The Tesla Model S accelerates quicker than any other production vehicle, which makes it a prime choice for chasing spy planes.

The Lockheed U-2S "Spy Plane" is one of the toughest planes to operate. It's especially hard to take off and land in the 1950's classic, due to its minimal visibility. A trained team must be present to aid the vehicle's ascent, and a chase car is the preferred method of assistance.

Tesla Model S chase car at Royal Air Force<br />Base.

Tesla Model S chase car at Royal Air Force

A chase car must be fast and the quicker it can get up to speed is critical in appropriately assisting the U-2S. The Tesla Model S can sprint from a standstill to 60 mph in less than 2.5 seconds, and its acceleration is instant and seamless because of its pure electric drivetrain. There are many cars that can top out at higher speeds, and have more power top-end power, but the Model S' top speed of 155 mph, and its initial burst of power are ideal for the job.

According to Electrek, Jalopnik featured a story about the U.S. Air Force's use of a Camaro Z28 for this same purpose in the past. However, the Camaro is known for its lack of visibility, which is the same problem that the plane has, and the Model S provides an unparalleled view of the road ahead. The Tesla in the video looks like it has the all glass roof option, which would prove even more helpful when assisting the spy plane. Jalopnik wrote (via Electrek):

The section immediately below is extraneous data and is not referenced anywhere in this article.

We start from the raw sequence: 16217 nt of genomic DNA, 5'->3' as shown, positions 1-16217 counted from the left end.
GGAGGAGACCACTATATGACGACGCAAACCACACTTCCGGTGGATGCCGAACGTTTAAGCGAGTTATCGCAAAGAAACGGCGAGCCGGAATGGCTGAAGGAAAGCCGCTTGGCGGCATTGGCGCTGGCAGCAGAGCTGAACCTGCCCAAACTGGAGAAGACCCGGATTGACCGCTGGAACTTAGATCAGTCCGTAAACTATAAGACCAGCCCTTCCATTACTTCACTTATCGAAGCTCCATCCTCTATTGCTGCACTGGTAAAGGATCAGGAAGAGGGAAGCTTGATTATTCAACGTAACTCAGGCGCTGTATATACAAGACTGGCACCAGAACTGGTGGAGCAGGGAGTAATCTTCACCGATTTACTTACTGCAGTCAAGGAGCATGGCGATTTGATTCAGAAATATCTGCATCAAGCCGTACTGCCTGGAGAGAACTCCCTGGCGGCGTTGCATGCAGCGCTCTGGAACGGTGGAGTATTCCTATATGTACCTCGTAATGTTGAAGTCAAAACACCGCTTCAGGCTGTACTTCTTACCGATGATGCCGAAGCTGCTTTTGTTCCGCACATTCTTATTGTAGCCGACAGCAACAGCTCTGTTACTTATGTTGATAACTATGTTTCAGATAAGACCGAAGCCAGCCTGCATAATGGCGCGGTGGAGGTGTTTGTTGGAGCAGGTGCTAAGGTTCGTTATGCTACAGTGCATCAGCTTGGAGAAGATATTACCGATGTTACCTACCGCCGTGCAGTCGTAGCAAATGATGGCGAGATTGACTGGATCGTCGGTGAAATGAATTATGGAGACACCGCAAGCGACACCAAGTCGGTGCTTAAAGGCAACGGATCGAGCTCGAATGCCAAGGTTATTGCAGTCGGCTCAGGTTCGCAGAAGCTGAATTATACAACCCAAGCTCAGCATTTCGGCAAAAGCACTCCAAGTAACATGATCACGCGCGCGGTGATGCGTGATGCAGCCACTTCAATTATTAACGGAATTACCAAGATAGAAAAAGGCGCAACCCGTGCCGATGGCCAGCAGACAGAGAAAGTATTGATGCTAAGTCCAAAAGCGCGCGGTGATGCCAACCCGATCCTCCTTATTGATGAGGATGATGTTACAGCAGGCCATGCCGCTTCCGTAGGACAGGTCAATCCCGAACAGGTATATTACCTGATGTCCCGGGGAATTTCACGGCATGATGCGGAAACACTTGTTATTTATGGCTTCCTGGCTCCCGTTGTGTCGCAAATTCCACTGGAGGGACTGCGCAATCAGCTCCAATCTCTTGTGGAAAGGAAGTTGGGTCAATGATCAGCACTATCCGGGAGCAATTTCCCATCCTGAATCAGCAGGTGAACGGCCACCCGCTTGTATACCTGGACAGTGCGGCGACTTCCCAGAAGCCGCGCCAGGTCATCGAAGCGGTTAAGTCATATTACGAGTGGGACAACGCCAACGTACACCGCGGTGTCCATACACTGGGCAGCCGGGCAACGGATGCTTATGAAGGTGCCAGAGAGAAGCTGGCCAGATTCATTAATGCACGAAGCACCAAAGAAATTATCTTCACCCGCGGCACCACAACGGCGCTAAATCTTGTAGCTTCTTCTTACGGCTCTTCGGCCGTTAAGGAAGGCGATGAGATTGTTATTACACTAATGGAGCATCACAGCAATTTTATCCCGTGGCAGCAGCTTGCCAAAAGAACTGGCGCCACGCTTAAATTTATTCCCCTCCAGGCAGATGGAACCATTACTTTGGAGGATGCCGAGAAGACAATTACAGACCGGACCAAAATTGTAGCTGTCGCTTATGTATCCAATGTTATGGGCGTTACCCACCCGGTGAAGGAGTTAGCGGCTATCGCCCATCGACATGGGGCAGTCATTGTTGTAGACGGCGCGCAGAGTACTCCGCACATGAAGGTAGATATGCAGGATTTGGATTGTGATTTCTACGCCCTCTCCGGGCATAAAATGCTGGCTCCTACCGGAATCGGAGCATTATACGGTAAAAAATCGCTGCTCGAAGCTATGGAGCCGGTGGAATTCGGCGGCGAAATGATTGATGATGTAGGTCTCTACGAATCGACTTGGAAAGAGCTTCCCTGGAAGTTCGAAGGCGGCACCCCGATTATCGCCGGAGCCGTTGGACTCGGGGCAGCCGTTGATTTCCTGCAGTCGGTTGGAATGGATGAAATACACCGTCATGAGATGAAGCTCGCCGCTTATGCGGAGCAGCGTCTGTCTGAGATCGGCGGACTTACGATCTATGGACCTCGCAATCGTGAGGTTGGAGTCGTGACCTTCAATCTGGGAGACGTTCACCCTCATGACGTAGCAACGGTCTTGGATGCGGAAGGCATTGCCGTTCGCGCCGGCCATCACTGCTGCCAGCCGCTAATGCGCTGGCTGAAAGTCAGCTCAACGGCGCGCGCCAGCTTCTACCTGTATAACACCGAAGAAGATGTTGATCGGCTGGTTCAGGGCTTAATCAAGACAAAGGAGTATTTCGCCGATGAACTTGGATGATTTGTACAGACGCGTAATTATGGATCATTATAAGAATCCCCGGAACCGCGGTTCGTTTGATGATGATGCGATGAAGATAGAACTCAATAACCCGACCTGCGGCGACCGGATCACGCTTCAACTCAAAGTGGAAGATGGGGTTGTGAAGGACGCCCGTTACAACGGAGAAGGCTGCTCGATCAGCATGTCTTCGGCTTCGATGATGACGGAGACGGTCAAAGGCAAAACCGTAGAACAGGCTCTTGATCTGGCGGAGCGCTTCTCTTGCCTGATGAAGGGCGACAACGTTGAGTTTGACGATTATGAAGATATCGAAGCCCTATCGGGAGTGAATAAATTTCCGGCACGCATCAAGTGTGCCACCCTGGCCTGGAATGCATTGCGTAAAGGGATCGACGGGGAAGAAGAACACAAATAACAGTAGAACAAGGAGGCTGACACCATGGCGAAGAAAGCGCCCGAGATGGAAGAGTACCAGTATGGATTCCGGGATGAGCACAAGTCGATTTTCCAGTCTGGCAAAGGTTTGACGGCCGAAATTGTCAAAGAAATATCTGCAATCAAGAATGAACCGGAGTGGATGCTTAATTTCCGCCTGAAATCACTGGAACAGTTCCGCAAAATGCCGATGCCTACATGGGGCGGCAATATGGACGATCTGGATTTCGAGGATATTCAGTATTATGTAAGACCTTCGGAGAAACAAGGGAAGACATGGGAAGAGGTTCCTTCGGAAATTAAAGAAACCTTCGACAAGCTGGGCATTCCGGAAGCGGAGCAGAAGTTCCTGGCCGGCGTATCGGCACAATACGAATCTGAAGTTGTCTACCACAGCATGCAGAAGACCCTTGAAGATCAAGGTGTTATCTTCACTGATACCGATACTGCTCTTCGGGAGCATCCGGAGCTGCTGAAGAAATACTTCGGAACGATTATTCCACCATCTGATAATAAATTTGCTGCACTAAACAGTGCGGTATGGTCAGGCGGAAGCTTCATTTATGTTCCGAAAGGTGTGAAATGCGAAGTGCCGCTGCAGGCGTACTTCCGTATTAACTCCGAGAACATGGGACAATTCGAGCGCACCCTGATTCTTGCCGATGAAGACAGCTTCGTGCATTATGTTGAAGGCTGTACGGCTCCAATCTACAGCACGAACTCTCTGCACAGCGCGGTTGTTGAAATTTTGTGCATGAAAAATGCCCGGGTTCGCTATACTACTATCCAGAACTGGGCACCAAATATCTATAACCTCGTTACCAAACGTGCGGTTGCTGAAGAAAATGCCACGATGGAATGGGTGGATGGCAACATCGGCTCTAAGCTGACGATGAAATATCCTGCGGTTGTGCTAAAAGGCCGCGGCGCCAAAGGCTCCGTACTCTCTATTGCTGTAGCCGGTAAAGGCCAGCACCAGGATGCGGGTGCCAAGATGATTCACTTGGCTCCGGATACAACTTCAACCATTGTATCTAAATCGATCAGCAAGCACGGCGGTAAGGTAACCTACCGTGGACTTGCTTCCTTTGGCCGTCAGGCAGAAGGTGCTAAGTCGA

“The process is pretty simple: The Air Force buys fast and relatively inexpensive Detroit muscle and puts a highly trained pilot in the driver’s seat. Those pilots then act as ground-based wingmen for the U-2s in the air, talking them through runway operations.”

Elliot Langran encountered and filmed the above video showing the successful launch of a U2-S at Royal Air Force Fairford Air Base.

Video Description via ElliotL- CBGSpotterHD on YouTube:

The Lockheed U-2S "Spy Plane"! Dating to the early 1950's and still in active service with the USAF in 2017. We see two example's departing RAF Fairford in true dramatic style.. These things climb like rockets. I zoomed right in on the pre-flight checks by the chase cars (Tesla Model S), please watch carefully as the wingtip wheels trop of on rotate! 

Source: Electrek

Got a tip for us? Email: